Tony says, “My hope is that maybe somebody will watch this film and say, ‘Oh, wow. It was really beautiful to watch these people transform’ and just watch it for that. And maybe that’ll make them think about what is possible for themselves.”

    The producer says, “What about giving people a better understanding of who Tony Robbins is?”

    Tony says, “I don’t know that many people give a shit. Honestly, if that’s what your film’s success is based on, I think you’re in trouble. I think it’s gotta be based on something bigger than that. I think it’s gotta be based on what makes human beings fulfilled, what makes them alive, what makes them hungry, what makes them change. We all know that change can happen in a moment, but we’re afraid it won’t last. How is it that people can make lasting changes in minutes? What makes that possible and is it really real? And can I taste it and feel it, and could I experience it myself? I think that’s a hell of a lot more interesting than, you know, Tony Robbins.”

    And the film delivers on that outcome beautifully.

    This movie reminds me a lot of how HBO does those behind the scenes documentaries for their mega boxing matches that show you things about the fighters that make you more interested in the outcome of the match.

    Those 24/7 episodes just show up and provide entertainment and at the end of each one of them, they give you a quick reminder of when the fight is happening.

    That’s it.

    No hard sell. No countdown for the most amazing discount ever. No “but wait there’s more…” bonuses added.

    If you want to watch the fight, cool. If you don’t want to watch the fight, that’s also cool. We hope you’ve enjoyed this HBO presentation. Done.

    And that approach to selling their fights has put millions upon millions of dollars in their bank account. I would venture to say that it has contributed a lot more money to the cause than if they’d stuck to only using the traditional ways of pitching pay-per-view fights.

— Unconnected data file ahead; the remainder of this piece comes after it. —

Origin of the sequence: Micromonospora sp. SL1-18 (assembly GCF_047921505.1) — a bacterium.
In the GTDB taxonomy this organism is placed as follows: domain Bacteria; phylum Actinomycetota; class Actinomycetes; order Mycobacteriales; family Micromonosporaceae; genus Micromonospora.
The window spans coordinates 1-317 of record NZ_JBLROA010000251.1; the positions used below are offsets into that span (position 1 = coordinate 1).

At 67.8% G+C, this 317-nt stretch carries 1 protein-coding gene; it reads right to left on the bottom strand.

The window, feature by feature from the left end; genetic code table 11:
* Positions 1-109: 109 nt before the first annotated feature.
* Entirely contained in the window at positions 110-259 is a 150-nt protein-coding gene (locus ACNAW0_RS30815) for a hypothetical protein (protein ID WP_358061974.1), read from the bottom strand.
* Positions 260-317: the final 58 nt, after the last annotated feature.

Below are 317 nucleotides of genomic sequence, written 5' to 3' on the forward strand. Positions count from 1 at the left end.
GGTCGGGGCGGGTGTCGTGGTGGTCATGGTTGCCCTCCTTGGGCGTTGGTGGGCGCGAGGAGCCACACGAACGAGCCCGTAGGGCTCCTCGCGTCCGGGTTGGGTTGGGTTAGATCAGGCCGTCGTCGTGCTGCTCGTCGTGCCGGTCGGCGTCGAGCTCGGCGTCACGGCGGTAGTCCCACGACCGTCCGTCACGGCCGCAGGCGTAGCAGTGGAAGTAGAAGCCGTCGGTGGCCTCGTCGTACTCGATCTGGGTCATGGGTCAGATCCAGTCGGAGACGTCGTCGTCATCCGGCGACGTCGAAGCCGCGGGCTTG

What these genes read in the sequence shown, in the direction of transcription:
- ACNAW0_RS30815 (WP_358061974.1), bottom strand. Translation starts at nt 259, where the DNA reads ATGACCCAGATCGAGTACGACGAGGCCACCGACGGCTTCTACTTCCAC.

This documentary doesn’t even do that at the end. It just ends on what Tony said and fades to black.

    But if you’ve watched it and you like what you’ve seen, they’ll always be a special part of you that is yearning to attend. Life may distract you, but your soul will forever have been imprinted, steering you to find out how to go about giving yourself the gift of this experience.

    I can tell you right now that this movie will do FAR, FAR, FAR more to bring new business in for Tony than his traditional selling strategies by themselves – not just for this event but for any and everything else he has to offer… even though it is not wired up like an infomercial.

    If you ever wanted to be convinced that investing in Tony’s Date With Destiny would be an outstanding decision, you will find no better resource that tells you what this event has to offer you.

    And while I believe this to be true…

    …It would also be dumb for Tony to think that he should drop all direct response selling mechanisms for this event and just rely on this tool.